Back To Schedule
Saturday, June 1 • 3:00pm - 3:30pm
(Paintings) The Restoration and Conservation of the Baroque Mechanism and Painting (Machina) on the Altar of S. Ignazio in the Church of Gesù in Rome

Sign up or log in to save this to your schedule, view media, leave feedback and see who's attending!

Carlo Serino, Founder, Equilibrarte; and Antonio Iaccarino Idelson, Conservation of Canvas paintings Professor, University of Urbino

This talk presents an intervention of the large painting and the counterweight machine designed to allow its movement during special celebrations, on the altar of St. Ignazio, in the church of Gesù in Rome.

The chapel and its altar are conceived as a “theater” displaying the life and sanctity of St. Ignazio, the founder of the Jesuits. It represents the triumph and glory of the apex of Roman baroque culture. Designed and executed by Andrea Pozzo in 1695-9, it is well preserved and is one of the few remaining important altar machines in Catholic Europe.

Central to the altar is a large canvas painting depicting St. Ignazio. Painted by Pozzo it measures 6.5 x 3 meters. Working as a theater curtain the painting can be lowered to reveal a monumental statue of the Saint originally made in silver, gilt bronze and precious stones. He stands in full glory, housed in the niche behind the painting.

The chapel, completely renovated when Pozzo won a competition held in 1695 for reshaping the left transept, is among the most important creations of the late baroque. It is also decorated with frescoes by Giovanni Battista Gaulli (1639-1709), marble and gilt bronze sculptures by Pierre II Le Gros (1666-1719) and J.P. Théodon (1646-1713), and the splendid bronze balustrade designed by Pozzo. An earlier gilt bronze urn by Alessandro Algardi (1595-1654) conserves the body of the Saint.

The treatment of the painting and altar mechanism had to be addressed on several levels of complexity. Though repaired on numerous occasions much of the original mechanism had survived and all of its elements were still recognizable. But it had been “lost” to use in a lowered position during the last decades. The goal was to conserve and repair as much as possible, replacing only what was necessary to bring it into working order. Most of the damage derived from natural degradation of materials, but some from problems in the original design. Therefore, a deep understanding of the original structure was crucial, as it was necessary to make some difficult decisions in order to assure future safe and efficient movement of the painting.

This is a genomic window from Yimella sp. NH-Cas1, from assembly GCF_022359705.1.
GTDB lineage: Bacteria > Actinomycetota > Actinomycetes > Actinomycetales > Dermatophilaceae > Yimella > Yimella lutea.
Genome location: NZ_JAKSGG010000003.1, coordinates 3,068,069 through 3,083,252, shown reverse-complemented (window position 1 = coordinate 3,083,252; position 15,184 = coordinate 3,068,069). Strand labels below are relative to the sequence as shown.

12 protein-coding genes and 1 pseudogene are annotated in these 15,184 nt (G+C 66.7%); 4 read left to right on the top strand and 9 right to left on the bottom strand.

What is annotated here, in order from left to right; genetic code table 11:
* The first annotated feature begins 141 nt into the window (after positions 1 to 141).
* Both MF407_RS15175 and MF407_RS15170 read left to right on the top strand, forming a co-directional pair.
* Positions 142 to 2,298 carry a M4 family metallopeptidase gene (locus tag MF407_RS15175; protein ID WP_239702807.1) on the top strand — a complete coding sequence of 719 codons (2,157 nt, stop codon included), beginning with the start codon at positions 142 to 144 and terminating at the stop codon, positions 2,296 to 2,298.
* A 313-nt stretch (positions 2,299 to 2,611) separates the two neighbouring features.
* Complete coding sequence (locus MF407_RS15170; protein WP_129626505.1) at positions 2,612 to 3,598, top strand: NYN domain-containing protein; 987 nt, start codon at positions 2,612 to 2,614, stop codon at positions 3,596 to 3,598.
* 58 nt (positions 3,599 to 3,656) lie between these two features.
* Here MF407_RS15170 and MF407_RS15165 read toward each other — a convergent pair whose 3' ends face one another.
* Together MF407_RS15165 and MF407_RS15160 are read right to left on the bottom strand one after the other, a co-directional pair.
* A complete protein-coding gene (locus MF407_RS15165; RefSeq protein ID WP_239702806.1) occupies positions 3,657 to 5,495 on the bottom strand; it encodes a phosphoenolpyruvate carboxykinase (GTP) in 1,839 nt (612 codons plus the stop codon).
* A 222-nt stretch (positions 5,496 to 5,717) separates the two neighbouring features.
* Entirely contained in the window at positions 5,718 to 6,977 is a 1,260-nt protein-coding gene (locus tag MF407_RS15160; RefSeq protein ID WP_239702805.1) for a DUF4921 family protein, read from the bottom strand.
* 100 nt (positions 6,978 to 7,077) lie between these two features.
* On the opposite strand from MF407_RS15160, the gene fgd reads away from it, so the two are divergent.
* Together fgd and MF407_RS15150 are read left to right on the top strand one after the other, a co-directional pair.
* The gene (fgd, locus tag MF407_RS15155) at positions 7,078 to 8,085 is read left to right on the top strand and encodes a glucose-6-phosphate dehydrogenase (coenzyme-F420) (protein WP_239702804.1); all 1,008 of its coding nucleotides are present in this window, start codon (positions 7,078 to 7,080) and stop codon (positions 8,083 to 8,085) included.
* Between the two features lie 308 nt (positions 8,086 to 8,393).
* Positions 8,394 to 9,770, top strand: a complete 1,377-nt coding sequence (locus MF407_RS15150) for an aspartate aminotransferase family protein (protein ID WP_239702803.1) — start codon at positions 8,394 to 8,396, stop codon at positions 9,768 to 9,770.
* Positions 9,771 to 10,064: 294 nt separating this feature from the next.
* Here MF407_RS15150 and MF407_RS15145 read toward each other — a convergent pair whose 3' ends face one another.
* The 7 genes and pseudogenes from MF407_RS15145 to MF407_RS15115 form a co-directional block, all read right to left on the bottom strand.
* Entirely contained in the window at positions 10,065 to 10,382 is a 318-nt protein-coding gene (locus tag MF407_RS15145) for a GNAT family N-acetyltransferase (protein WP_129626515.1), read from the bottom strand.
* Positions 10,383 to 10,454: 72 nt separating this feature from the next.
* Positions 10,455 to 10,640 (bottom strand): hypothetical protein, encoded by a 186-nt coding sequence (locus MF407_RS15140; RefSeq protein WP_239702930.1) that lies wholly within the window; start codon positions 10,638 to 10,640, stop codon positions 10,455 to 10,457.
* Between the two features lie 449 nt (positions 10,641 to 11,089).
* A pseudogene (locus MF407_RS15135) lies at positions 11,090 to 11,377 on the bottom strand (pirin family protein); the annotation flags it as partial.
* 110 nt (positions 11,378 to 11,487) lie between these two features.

The original wood stretcher was conserved with some of the original metal fittings. Only those parts that were too deteriorated to assure safe use were replaced. The same has been done with the counter-weight, pulley and guide rails. Regrettably the main rails, originally in chestnut wood and steel, and the brass wheels that guided the painting through a narrow slit in the stone structure, had to be replaced. Deformation of the rails had pushed the painting against the wall causing severe tears in the canvas during decades of improper use. New stainless steel rails with runners fitted into the rails with sealed ball bearings have replaced the old rails and wheels.

The painting has been restored, relined and reattached to the original stretcher; however it is now attached only with a spring system placed on the back of the stretcher. This keeps the painting under constant elastic tension with only the minimum amount of force that was considered necessary to hold it in plane. In this case, 2.4 N/cm was the force that assured continuous planar stability of the lined painting. Teflon profiles were added to the edges of the stretcher to allow the movement of the canvas along the entire perimeter, and the painting is now free to expand and contract following environmental variations, avoiding all stress concentrations.

Working within the requirements of the modern church, the movement of the counterweight is now produced with an electric winch. A priest’s push of a button on a hand-held remote control has replaced manpower in raising and lowering the painting, and sensors located at key points assure its safety.


Antonio Iaccarino Idelson

Conservation of Canvas Paintings Professor, University of Urbino
Antonio Iaccarino Idelson was born in Naples in 1966. After completing a diploma in wood conservation in Florence, he went on to study conservation of paintings and architectural surfaces from the Istituto Centrale di Restauro of Rome, graduating in 1993. After his studies he worked... Read More →

Carlo Serino

Founder, Equilibrarte
Carlo Serino graduated in conservation of paintings and architectural surfaces from the Istituto Centrale di Restauro of Rome in 1992. He then started his own firm and between 1993 and 2002 he worked as conservator on a wide variety of materials, with the Istituto Centrale del Restauro... Read More →

Saturday June 1, 2013 3:00pm - 3:30pm EDT
JW Marriott Grand Ballroom 3 & 4 19 S West St Indianapolis, IN 46204

Attendees (0)